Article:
> Read me: www.talgalili.com (Hebrew) | www.biostatistics.co.il (Hebrew) |
 > www.r-statistics.com (English)
 >
----------------------------------------------------------------------------------------------
 >
 >
 >
 >
 > On Fri, Jul 2, 2010 at 10:31 AM, Bernd Weiss <bernd.weiss at
uni-koeln.de>wrote:
 >
 >> Am 02.07.2010 08:10, schrieb Wincent:
 >>> Dear all,
 >>>
 >>> I try to show a subset of coefficients in my presentation. It seems
 >>> that a "standard" table is not a good way to go. I found figure 9
 >>> (page 9) in this file (
 >>>
 >>
http://www.destatis.de/jetspeed/portal/cms/Sites/destatis/Internet/DE/Content/Wissenschaftsforum/Kolloquien/VisualisierungModellierung__Beitrag,property=file.pdf
 >>>
 >>>
 >> ) looks pretty good. I wonder if there is any function for such plot?
 >>> Or any suggestion on how to present statistical models in a
 >>> presentation?
 >>
 >> Hi Wincent,
 >>
 >> I guess you are looking for "Using Graphs Instead of Tables in Political
 >> Science" by Kastellec/Leoni <http://tables2graphs.com/doku.php>.
 >>
 >> HTH,
 >>
 >> Bernd
 >>
 >> ______________________________________________
 >> R-help at r-project.org mailing list
 >> https://stat.ethz.ch/mailman/listinfo/r-help
 >> PLEASE do read the posting guide
 >> http://www.R-project.org/posting-guide.html
 >> and provide commented, minimal, self-contained, reproducible code.
 >>
 >
 > [[alternative HTML version deleted]]
 >
 > ______________________________________________
 > R-help at r-project.org mailing list
 > https://stat.ethz.ch/mailman/listinfo/r-help
 > PLEASE do read the posting guide
http://www.R-project.org/posting-guide.html
 > and provide commented, minimal, self-contained, reproducible code.
 >

--
Dave Atkins, PhD
Research Associate Professor
Department of Psychiatry and Behavioral Science
University of Washington
[hidden email]

Center for the Study of Health and Risk Behaviors (CSHRB)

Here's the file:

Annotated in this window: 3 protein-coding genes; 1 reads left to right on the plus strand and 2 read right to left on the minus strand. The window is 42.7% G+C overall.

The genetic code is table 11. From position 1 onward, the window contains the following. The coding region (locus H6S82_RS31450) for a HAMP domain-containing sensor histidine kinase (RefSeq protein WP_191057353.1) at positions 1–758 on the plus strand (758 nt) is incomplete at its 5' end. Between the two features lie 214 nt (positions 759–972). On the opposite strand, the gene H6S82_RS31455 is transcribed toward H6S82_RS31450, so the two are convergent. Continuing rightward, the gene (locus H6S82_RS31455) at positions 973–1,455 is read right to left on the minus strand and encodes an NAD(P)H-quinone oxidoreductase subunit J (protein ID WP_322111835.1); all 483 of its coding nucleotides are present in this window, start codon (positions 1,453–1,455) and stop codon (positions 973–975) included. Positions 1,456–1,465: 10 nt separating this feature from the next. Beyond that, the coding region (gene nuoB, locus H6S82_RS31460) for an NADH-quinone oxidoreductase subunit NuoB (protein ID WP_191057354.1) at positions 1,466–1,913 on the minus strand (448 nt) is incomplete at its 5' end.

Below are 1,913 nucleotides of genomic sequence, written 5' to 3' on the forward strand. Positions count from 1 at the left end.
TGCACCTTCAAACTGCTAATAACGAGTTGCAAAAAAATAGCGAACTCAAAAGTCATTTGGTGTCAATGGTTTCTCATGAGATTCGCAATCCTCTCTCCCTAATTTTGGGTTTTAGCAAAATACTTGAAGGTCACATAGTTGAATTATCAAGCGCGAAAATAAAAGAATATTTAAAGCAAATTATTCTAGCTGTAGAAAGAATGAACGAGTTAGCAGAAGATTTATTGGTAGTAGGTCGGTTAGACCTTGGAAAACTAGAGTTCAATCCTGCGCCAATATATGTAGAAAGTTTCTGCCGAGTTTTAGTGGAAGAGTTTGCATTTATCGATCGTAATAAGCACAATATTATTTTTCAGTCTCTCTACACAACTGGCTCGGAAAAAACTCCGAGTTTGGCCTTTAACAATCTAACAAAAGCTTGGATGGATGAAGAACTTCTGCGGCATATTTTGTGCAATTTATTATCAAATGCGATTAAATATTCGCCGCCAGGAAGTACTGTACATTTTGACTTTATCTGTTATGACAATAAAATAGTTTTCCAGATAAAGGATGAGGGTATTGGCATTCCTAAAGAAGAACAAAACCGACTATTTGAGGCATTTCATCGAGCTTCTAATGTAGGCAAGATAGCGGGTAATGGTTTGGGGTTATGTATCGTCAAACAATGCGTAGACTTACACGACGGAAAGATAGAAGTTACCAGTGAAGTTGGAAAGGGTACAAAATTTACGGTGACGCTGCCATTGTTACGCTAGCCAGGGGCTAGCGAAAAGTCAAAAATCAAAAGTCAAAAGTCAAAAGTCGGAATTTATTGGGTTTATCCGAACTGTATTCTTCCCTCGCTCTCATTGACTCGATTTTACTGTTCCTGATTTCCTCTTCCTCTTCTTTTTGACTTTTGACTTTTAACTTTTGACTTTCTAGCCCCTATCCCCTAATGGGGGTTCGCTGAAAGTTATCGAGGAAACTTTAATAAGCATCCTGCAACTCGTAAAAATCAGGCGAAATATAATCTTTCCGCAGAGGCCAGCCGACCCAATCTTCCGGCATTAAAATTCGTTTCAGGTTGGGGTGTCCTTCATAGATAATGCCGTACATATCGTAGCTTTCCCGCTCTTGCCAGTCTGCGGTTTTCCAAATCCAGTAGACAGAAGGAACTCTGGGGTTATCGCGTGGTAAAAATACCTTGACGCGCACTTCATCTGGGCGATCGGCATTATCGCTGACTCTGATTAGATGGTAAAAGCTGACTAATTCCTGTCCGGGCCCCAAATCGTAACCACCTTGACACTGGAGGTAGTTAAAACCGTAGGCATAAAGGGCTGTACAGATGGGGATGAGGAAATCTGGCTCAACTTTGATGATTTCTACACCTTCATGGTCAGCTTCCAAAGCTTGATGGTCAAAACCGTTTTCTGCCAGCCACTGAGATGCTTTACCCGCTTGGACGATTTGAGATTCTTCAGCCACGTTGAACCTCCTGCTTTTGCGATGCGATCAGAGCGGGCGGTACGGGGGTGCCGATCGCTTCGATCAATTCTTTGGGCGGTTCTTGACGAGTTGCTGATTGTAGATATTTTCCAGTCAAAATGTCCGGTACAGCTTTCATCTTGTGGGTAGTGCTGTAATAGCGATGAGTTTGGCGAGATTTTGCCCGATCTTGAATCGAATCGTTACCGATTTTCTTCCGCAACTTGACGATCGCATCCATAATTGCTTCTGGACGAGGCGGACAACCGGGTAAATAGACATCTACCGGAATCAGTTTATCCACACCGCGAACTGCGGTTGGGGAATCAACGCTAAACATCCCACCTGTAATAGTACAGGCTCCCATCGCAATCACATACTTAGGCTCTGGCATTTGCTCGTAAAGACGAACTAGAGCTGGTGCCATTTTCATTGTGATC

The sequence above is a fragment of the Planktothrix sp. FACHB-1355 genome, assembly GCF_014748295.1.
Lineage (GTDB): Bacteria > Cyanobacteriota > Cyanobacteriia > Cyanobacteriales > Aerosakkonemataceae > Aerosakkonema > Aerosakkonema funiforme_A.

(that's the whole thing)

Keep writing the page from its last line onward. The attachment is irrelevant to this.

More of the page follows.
1100 NE 45th Street, Suite 300
Seattle, WA  98105
206-616-3879
http://depts.washington.edu/cshrb/
(Mon-Wed)

Center for Healthcare Improvement, for Addictions, Mental Illness,
   Medically Vulnerable Populations (CHAMMP)
325 9th Avenue, 2HH-15
Box 359911
Seattle, WA 98104
http://www.chammp.org
(Thurs)

______________________________________________
[hidden email] mailing list
https://stat.ethz.ch/mailman/listinfo/r-help
PLEASE do read the posting guide http://www.R-project.org/posting-guide.html
and provide commented, minimal, self-contained, reproducible code.
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Re: Visualization of coefficients

Tal Galili
Hello David,
Thanks to your posting I started looking at the function in the arm package.
 It appears this function is quite mature, and offers (for example) the
ability to easily overlap coefficients from several models.

I updated the post I published on the subject, so at the end of it I give an
example of comparing the coef of several models:
http://www.r-statistics.com/2010/07/visualization-of-regression-coefficients-in-r/

Thanks again for the pointer.

Best,
Tal




----------------Contact
Details:-------------------------------------------------------
Contact me: [hidden email] |  972-52-7275845
Read me: www.talgalili.com (Hebrew) | www.biostatistics.co.il (Hebrew) |
www.r-statistics.com (English)
----------------------------------------------------------------------------------------------




On Wed, Jul 7, 2010 at 12:02 AM, David Atkins <[hidden email]>wrote:

>
>
> FYI, there is already a function coefplot in the arm package; for example,
> compare:
>
> > library(arm)
> Loading required package: MASS
> Loading required package: Matrix
> [snip]
> Attaching package: 'arm'
>
> The following object(s) are masked from 'package:coda':
>
>    traceplot
>
>
> > data("Mroz", package = "car")
> > fm <- glm(lfp ~ ., data = Mroz, family = binomial)
> > coefplot(fm)
>
> with version below.
>
> cheeres, Dave
>
> >
> > detach("package:arm")
>
> > coefplot <- function(object, df = NULL, level = 0.95, parm = NULL,
> +    labels = TRUE, xlab = "Coefficient confidence intervals", ylab = "",
> +    xlim = NULL, ylim = NULL,
> +    las = 1, lwd = 1, lty = c(1, 2), pch = 19, col = 1,
> +    length = 0, angle = 30, code = 3, ...)
> + {
> +    cf <- coef(object)
> +    se <- sqrt(diag(vcov(object)))
> +    if(is.null(parm)) parm <- seq_along(cf)
> +    if(is.numeric(parm) | is.logical(parm)) parm <- names(cf)[parm]
> +    if(is.character(parm)) parm <- which(names(cf) %in% parm)
> +    cf <- cf[parm]
> +    se <- se[parm]
> +    k <- length(cf)
> +
> +    if(is.null(df)) {
> +      df <- if(identical(class(object), "lm")) df.residual(object) else 0
> +    }
> +
> +    critval <- if(df > 0 & is.finite(df)) {
> +      qt((1 - level)/2, df = df)
> +    } else {
> +      qnorm((1 - level)/2)
> +    }